Another difference between then and now was that the Senate voted 77-0 in favor of setting up a committee to investigate the Watergate burglary.
"Imagine that today," said Woodward, referring to the current partisan Congress. "It just wouldn't happen."
Even more notable was that it was Nixon's own party that convinced him to resign. "It was the Republicans who did him in," said Woodward. "Republicans said, that was enough."
Noting that many citizens feel highly skeptical of government, Baliles asked the men if the system worked. Bernstein credited the press, the justice branch, and Congress for all doing their jobs.
"I think we knew it when he resigned," said Bernstein. "We were awestruck when it happened. There was no dancing on desks."
One notable absence in the movie, said Bernstein, was any glimpse of Washington Post publisher Katharine Graham, who put her business on the line with her support of the reporting of Woodstein, as the pair were dubbed. Bernstein recalled his late-night conversation with then Attorney General John Mitchell, who warned, "Katie Graham's gonna get her tit caught in a big fat wringer if that's published."
After the article implicating Mitchell as the controller of a slush fund– complete with the incendiary quotation about Graham– ran in the Post, Bernstein said the publisher was non-plussed. "The next morning, Mrs. Graham came by my desk and said, 'Carl, do you have any more messages for me?'"
He also recalled the day he received a subpoena for his notes.
"Katharine Graham said, 'They're not their notes; they're my notes,'" putting herself in a position of being arrested. "I said a picture of Katharine Graham getting out of her limo to go to the DC jail would run all over the world," chuckled Woodward.
In the movie, Mark Felt warned that lives were in danger, and Baliles asked the reporters if they were fearful.
"We were terrified," said Bernstein. "What we were terrified of was making a mistake." He said he knew how crazy some of the Nixon operatives were, and one night, he was fearful enough that he didn't go home.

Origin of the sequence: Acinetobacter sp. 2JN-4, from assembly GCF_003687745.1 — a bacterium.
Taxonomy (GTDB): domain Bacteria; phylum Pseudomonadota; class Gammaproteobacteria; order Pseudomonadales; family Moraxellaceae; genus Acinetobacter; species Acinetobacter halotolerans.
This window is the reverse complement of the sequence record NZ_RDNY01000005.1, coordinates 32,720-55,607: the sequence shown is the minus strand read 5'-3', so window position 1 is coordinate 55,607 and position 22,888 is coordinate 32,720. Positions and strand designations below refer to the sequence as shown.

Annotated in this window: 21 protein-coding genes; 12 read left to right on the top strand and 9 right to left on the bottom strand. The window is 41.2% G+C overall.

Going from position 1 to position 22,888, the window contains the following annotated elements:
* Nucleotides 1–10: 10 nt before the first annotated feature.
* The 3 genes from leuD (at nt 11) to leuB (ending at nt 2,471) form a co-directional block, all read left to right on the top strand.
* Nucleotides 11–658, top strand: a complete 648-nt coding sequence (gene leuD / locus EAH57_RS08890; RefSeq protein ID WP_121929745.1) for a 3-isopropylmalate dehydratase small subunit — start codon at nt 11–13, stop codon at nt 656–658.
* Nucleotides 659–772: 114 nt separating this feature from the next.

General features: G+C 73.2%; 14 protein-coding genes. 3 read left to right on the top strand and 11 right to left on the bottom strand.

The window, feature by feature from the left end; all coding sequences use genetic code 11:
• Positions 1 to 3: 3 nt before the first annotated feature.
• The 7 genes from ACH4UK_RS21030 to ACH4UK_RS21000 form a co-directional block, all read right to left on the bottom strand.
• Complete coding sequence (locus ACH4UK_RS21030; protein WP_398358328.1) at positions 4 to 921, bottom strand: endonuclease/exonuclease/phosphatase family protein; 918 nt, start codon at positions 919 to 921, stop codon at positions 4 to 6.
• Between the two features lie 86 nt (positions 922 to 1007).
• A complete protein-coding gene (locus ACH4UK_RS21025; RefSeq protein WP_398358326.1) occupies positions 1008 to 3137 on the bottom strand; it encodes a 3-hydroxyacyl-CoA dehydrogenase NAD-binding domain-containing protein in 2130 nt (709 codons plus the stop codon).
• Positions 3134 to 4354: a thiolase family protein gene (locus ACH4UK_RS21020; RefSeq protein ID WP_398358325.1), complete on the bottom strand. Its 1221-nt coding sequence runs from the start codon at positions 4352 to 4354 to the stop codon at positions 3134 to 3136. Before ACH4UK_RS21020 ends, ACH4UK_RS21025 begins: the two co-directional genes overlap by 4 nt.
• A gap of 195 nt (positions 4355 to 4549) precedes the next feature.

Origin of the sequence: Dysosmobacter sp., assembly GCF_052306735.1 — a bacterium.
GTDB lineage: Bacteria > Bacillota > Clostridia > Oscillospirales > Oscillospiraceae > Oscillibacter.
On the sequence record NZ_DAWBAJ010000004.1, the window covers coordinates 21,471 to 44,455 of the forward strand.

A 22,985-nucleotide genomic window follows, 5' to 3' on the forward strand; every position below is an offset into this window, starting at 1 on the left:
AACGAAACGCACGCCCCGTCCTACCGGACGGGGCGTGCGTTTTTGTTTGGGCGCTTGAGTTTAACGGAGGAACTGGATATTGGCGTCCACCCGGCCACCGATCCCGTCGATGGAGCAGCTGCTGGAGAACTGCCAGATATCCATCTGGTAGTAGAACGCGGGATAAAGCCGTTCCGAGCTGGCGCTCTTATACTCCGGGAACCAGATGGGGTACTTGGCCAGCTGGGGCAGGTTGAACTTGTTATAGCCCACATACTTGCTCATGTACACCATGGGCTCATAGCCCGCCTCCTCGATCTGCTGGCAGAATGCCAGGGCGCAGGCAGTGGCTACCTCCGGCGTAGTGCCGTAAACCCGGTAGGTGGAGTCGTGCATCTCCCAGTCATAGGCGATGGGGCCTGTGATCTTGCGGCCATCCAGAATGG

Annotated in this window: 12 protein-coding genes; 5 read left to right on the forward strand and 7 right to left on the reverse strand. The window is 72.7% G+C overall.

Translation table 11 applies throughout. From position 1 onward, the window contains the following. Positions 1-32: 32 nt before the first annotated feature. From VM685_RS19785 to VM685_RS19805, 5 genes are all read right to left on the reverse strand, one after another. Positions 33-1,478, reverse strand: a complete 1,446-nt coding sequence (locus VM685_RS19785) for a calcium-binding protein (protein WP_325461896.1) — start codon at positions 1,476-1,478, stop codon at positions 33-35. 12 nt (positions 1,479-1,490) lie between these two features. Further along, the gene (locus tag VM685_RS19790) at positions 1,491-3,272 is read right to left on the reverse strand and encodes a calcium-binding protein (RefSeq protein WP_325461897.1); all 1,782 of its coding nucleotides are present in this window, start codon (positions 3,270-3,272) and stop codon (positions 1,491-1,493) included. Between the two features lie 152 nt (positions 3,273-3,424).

"It was an excuse," interjected Woodward, parodying Bernstein: "I'm in danger. Can I come over and spend the night?"
Bernstein's reputation as a womanizer was well-documented in Heartburn, a novel by his second wife, Nora Ephron, who was pregnant when she discovered he was having an affair.
More seriously, Woodward said he perhaps overreacted when Felt said people's lives were in danger, meaning not so much their physical safety as their reputations and jobs.
In the movie, Jason Robards portrays WaPo editor Ben Bradlee; and, according to Woodward, Robards initially balked at taking the role after reading the script.
"He came back and said, I can't play Bradlee because all he does is run around the newsroom saying, 'Where's the f*cking story?'" recounted Woodward. Robards was told, "You have to find 15 different ways to say, where's the f*cking story."
For a long time, Woodward and Bernstein thought President Gerald Ford's pardon of Nixon was an outrage when dozens of people under him went to jail. Years later, Woodward asked Ford why, and the partial-term president finally said, "I did it for the good of the country," recounted Woodward. "The national nightmare is over."
And the two admitted they were wrong about initially condemning Ford, whose decision cost him reelection at the hands of Jimmy Carter.
"It was the right thing for the country," conceded Bernstein, 40 years later.